Opinion: Partisan Bias and Neutrality in News Sources

Photo Credit: Elayseah Woodard-Hinton

Hagel visits Kuwait

” It was the best of times, it was the worst of times, it was the age of wisdom, it was the age of foolishness, it was the epoch of belief, it was the epoch of incredulity “. Nowadays it often seems as though Republicans and Democrats along with Fox and MSNBC should be included in Dickens’ list of opposites. By examining partisan biases in recent articles on Secretary of Defense nominee Chuck Hagel from The Economist, The New York Times, Fox News, and The Associated Press, these sharp contrasts become all the more evident.

I’ll start with the most partisan: from Fox News and The Associated Press.

The AP article alleges to Republicans asserting that Hagel “endorses automatic cuts to the defense budget, [and] that he wants to decimate the nation’s nuclear arsenal.” However, Fox News is not as biased as I would have initially thought. The Fox article’s main bias lies not in asserting that those claims are true, but rather that the article presents the claims mentioned by the AP, presents (conservative) affirmative arguments, then jumps to suggesting we should reserve judgment without having presented the other (liberal) side.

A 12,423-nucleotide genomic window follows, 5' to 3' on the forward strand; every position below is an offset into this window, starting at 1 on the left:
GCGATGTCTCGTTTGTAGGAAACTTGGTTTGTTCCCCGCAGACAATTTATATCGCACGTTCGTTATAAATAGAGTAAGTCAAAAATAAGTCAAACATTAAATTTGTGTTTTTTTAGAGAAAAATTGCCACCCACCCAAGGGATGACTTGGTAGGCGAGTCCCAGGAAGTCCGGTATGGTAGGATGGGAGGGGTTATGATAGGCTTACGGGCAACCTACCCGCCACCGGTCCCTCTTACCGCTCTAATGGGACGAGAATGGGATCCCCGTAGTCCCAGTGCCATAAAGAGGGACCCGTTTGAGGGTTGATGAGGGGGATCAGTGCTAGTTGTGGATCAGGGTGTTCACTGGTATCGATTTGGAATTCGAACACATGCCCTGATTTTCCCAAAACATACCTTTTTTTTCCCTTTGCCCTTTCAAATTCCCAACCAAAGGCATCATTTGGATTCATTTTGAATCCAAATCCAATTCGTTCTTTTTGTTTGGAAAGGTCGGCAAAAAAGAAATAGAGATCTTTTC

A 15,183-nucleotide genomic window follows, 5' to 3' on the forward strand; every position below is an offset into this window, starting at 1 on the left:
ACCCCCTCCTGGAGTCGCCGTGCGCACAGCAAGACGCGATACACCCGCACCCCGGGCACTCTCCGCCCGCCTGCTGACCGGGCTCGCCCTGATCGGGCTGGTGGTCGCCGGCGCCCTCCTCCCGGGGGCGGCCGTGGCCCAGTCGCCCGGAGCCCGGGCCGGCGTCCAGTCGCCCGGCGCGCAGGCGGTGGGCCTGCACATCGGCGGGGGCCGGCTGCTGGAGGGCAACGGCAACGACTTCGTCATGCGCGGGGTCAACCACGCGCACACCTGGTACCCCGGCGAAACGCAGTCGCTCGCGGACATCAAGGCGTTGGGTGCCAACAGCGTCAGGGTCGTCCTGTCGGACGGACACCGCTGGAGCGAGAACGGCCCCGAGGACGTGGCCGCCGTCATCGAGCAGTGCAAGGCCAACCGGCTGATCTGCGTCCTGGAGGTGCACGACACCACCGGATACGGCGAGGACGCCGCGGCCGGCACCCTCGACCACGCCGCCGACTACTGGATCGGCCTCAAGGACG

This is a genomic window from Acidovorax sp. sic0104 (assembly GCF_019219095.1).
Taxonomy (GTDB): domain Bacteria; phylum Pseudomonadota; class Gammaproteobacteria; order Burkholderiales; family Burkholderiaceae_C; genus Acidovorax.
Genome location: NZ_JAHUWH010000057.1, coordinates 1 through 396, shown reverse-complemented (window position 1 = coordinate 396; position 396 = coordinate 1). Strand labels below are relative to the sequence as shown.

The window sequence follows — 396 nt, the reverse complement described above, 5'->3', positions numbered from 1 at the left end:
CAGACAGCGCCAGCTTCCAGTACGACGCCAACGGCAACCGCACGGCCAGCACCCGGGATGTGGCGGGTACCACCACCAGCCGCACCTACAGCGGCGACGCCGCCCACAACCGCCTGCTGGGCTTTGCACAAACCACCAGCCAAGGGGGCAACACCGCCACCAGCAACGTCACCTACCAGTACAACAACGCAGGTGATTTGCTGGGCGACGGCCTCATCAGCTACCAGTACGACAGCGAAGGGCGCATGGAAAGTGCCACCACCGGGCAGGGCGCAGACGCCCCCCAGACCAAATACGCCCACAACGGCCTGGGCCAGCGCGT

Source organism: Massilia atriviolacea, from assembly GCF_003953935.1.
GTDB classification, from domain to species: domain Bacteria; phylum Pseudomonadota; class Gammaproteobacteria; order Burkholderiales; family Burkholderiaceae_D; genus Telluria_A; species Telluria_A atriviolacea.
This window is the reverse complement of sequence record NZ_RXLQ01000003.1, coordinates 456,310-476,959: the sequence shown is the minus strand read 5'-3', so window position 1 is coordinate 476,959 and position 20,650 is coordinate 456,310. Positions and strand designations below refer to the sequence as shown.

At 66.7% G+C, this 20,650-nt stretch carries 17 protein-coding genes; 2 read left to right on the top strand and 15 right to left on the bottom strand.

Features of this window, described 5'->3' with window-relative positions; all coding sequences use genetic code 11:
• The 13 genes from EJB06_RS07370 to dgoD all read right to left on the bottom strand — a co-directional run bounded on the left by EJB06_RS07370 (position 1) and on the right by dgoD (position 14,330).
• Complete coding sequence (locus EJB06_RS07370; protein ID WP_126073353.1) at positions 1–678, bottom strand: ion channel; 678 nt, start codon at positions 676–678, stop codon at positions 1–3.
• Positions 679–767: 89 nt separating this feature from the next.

Similarly in the portion of the AP article, “FACT CHECK: The Stretched Case Against Chuck Hagel,” the AP presents their side of the argument, refuting conservative attacks on Hagel’s position on the U.S. nuclear arsenal, military budget cuts, and Hagel’s Chevron board position.  On the other hand the  AP article ignores Hagel’s potentially less defensible past: opposing the successful Iraq surge and his previous opposition to gay rights. Both the AP article and the Fox News article demonstrate bias, not by twisting the facts as the other side would have us believe, as much as by omitting information contrary to their point.

The Economist avoids such cherry picking of evidence in the article “Obama picks his soldiers”. The Economist dismisses some Republican criticism as “wilder comments” and “huffing and puffing,” but the article does acknowledge other points.  For instance, “in 2006 he triggered a minor storm by saying that the ‘Jewish lobby intimidates a lot of people’ in Congress.”

It appears mainstream news sources retain their integrity, although some coverage bias appears in the AP and Fox News articles, neither source brought up any misleading information or falsehoods, and blatant advocacy for one side remains restricted to editorials such as the New York Times’ “A Confirmation Ordeal”. However, the fact that news publications present such bias by omission demonstrates how clearly partisan lines have divided our country and society.